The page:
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What is a Pre-Sentence Investigation?

Before a judge sentences a defendant for a crime, he or she normally must review a pre-sentence investigation (PSI) that a community supervision or probation officer has completed and submitted. A PSI contains information about the criminal offense with which the defendant has been charged, the amount of restitution that would compensate the victim of the crime, if any, and the criminal and social background of the defendant, along with any other information that the judge has requested.

There are some situations in which a PSI is not required before sentencing a defendant. In a misdemeanor case, a PSI is not required if:

  • The defendant asks to skip the PSI and the judge agrees;
  • The judge finds that there is enough evidence in the record to go ahead and sentence the defendant without the need for a PSI; AND
  • The judge explains his or her finding on the record.

What is a Pre-Sentence Investigation?

In a felony case, a PSI is not required if:

  • The jury will determine the defendant’s punishment;
  • The defendant is convicted of or pleads guilty to capital murder;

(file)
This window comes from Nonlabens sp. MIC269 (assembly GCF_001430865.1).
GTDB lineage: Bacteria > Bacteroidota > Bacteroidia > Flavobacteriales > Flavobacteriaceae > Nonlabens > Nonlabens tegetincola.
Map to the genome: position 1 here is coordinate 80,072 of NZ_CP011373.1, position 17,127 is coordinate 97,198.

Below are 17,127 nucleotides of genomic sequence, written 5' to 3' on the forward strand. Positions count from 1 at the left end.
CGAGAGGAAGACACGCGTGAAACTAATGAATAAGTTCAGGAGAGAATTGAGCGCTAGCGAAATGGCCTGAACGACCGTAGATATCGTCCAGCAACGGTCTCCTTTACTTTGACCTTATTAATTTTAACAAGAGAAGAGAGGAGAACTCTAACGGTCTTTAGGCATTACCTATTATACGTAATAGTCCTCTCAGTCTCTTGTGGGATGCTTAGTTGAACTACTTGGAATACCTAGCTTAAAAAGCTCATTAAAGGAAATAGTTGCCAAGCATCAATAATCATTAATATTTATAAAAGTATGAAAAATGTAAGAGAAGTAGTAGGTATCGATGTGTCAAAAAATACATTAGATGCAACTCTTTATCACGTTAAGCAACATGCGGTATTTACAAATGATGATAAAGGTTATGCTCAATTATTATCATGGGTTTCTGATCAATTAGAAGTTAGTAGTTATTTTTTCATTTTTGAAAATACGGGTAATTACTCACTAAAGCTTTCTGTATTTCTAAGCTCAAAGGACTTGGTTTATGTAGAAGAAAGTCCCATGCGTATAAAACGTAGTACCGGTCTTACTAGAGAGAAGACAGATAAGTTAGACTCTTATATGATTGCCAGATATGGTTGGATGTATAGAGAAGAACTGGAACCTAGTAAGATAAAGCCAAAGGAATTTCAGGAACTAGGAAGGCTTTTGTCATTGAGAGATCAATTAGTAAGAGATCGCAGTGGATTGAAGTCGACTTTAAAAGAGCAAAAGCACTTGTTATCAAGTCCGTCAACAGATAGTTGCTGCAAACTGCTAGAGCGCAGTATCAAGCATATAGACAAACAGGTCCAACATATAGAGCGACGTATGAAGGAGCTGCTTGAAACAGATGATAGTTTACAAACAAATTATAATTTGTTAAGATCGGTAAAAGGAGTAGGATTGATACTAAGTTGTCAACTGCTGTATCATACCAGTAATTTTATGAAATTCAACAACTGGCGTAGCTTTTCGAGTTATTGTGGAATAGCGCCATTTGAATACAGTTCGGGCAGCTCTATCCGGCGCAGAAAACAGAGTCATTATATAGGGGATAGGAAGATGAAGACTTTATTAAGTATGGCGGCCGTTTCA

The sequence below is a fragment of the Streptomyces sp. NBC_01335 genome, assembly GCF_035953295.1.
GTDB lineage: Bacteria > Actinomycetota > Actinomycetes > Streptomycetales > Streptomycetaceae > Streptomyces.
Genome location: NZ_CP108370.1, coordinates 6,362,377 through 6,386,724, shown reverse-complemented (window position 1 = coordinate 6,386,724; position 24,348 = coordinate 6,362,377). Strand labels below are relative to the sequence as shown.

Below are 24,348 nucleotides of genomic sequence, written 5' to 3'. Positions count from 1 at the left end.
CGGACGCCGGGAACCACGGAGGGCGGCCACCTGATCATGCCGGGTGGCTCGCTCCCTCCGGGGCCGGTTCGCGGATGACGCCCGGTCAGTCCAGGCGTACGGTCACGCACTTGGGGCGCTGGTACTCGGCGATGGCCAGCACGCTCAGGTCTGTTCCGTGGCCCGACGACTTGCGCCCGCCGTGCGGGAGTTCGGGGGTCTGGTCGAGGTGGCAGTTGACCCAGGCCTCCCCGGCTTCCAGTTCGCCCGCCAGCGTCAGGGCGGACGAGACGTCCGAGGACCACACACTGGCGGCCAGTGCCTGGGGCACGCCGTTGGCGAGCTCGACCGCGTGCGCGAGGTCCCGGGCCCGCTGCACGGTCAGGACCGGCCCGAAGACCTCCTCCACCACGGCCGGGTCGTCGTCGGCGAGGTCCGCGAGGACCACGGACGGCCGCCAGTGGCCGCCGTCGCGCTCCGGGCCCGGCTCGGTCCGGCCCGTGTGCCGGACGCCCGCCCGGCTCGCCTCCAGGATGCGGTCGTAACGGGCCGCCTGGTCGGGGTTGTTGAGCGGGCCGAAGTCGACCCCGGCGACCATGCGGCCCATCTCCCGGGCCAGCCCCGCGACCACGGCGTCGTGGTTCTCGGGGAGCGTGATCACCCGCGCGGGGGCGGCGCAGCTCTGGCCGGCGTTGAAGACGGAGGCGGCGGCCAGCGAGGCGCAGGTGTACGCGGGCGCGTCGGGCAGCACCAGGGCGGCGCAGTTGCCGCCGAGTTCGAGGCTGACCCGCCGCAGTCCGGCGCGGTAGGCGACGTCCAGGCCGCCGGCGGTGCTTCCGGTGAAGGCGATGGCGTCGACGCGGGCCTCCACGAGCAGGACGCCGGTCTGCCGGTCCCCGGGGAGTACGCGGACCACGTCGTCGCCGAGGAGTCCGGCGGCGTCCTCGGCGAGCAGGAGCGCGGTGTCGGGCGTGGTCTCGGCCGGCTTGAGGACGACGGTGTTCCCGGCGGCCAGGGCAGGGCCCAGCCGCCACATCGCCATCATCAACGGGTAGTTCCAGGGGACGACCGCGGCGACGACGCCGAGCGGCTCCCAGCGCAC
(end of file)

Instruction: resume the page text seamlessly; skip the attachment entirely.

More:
• The only available punishment is imprisonment; OR
  • The defendant signed a plea agreement under which he or she agreed to imprisonment, and the judge intends to accept and follow the agreement.

To complete a PSI, the probation officer will contact the defendant to get information about his or her version of the events surrounding the crime, as well as law enforcement’s version of the events. The officer will contact any victims of the crime to allow them to submit victim impact statements. The PSI also will contain an exhaustive list of the defendant’s criminal history. Typically, the officer also will include information about the defendant’s family, finances, educational level, and mental and physical health.

An experienced Texas criminal defense attorney can help build a strong defense against criminal charges, regardless of the type of criminal offense involved. Taking steps to get you released from jail and fight for your rights at the beginning of your case is typically easier than waiting until your case may be too far gone to fix. Contact Peek & Toland at (512) 474-4445 today and see how we can help.

 

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